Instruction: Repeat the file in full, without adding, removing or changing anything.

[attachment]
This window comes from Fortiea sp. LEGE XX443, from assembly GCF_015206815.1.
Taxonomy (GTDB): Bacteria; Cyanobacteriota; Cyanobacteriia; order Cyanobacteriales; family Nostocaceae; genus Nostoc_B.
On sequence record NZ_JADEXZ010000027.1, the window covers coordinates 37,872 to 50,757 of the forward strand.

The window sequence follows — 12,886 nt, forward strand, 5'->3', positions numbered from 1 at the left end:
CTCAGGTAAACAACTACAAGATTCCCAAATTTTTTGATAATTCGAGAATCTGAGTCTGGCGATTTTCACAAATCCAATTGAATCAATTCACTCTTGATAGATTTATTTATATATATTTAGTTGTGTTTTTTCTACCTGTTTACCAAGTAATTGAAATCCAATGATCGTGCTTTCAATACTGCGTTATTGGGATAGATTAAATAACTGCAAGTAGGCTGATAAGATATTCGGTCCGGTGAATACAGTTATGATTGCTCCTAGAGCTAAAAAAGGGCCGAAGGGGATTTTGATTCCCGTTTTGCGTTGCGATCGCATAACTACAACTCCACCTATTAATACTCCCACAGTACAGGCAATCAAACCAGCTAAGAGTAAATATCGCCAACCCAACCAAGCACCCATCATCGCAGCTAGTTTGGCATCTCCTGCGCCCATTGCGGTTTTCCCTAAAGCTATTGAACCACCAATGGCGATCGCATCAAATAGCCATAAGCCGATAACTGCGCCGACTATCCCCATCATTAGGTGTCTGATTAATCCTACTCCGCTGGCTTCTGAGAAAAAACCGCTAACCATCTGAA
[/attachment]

This window comes from Fortiea sp. LEGE XX443, from assembly GCF_015206815.1.
Taxonomy (GTDB): Bacteria; Cyanobacteriota; Cyanobacteriia; order Cyanobacteriales; family Nostocaceae; genus Nostoc_B.
On sequence record NZ_JADEXZ010000027.1, the window covers coordinates 37,872 to 50,757 of the forward strand.

The window sequence follows — 12,886 nt, forward strand, 5'->3', positions numbered from 1 at the left end:
CTCAGGTAAACAACTACAAGATTCCCAAATTTTTTGATAATTCGAGAATCTGAGTCTGGCGATTTTCACAAATCCAATTGAATCAATTCACTCTTGATAGATTTATTTATATATATTTAGTTGTGTTTTTTCTACCTGTTTACCAAGTAATTGAAATCCAATGATCGTGCTTTCAATACTGCGTTATTGGGATAGATTAAATAACTGCAAGTAGGCTGATAAGATATTCGGTCCGGTGAATACAGTTATGATTGCTCCTAGAGCTAAAAAAGGGCCGAAGGGGATTTTGATTCCCGTTTTGCGTTGCGATCGCATAACTACAACTCCACCTATTAATACTCCCACAGTACAGGCAATCAAACCAGCTAAGAGTAAATATCGCCAACCCAACCAAGCACCCATCATCGCAGCTAGTTTGGCATCTCCTGCGCCCATTGCGGTTTTCCCTAAAGCTATTGAACCACCAATGGCGATCGCATCAAATAGCCATAAGCCGATAACTGCGCCGACTATCCCCATCATTAGGTGTCTGATTAATCCTACTCCGCTGGCTTCTGAGAAAAAACCGCTAACCATCTGAA